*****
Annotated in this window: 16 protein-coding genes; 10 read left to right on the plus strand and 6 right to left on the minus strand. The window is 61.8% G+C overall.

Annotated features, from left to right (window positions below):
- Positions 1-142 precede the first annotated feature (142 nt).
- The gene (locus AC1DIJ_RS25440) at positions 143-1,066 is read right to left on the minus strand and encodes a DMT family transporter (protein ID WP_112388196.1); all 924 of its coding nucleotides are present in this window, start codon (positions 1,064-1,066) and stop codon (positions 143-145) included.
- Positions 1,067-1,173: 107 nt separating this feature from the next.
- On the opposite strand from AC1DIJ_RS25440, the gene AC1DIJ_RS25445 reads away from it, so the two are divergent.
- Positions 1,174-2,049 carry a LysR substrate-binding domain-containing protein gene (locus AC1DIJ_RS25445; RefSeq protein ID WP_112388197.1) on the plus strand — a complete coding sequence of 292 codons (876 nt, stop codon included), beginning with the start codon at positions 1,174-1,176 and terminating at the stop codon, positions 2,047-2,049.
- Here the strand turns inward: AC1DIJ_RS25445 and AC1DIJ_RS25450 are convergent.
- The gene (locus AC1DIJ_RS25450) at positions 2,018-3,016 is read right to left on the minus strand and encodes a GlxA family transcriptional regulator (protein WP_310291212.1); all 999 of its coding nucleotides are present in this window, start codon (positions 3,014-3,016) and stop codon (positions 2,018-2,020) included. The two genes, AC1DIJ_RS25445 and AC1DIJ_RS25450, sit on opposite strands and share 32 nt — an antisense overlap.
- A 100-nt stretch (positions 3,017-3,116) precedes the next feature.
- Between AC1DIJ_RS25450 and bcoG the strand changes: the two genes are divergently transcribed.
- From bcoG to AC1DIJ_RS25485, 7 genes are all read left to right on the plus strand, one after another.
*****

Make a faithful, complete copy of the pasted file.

Annotated in this window: 16 protein-coding genes; 10 read left to right on the plus strand and 6 right to left on the minus strand. The window is 61.8% G+C overall.

Annotated features, from left to right (window positions below):
- Positions 1-142 precede the first annotated feature (142 nt).
- The gene (locus AC1DIJ_RS25440) at positions 143-1,066 is read right to left on the minus strand and encodes a DMT family transporter (protein ID WP_112388196.1); all 924 of its coding nucleotides are present in this window, start codon (positions 1,064-1,066) and stop codon (positions 143-145) included.
- Positions 1,067-1,173: 107 nt separating this feature from the next.
- On the opposite strand from AC1DIJ_RS25440, the gene AC1DIJ_RS25445 reads away from it, so the two are divergent.
- Positions 1,174-2,049 carry a LysR substrate-binding domain-containing protein gene (locus AC1DIJ_RS25445; RefSeq protein ID WP_112388197.1) on the plus strand — a complete coding sequence of 292 codons (876 nt, stop codon included), beginning with the start codon at positions 1,174-1,176 and terminating at the stop codon, positions 2,047-2,049.
- Here the strand turns inward: AC1DIJ_RS25445 and AC1DIJ_RS25450 are convergent.
- The gene (locus AC1DIJ_RS25450) at positions 2,018-3,016 is read right to left on the minus strand and encodes a GlxA family transcriptional regulator (protein WP_310291212.1); all 999 of its coding nucleotides are present in this window, start codon (positions 3,014-3,016) and stop codon (positions 2,018-2,020) included. The two genes, AC1DIJ_RS25445 and AC1DIJ_RS25450, sit on opposite strands and share 32 nt — an antisense overlap.
- A 100-nt stretch (positions 3,017-3,116) precedes the next feature.
- Between AC1DIJ_RS25450 and bcoG the strand changes: the two genes are divergently transcribed.
- From bcoG to AC1DIJ_RS25485, 7 genes are all read left to right on the plus strand, one after another.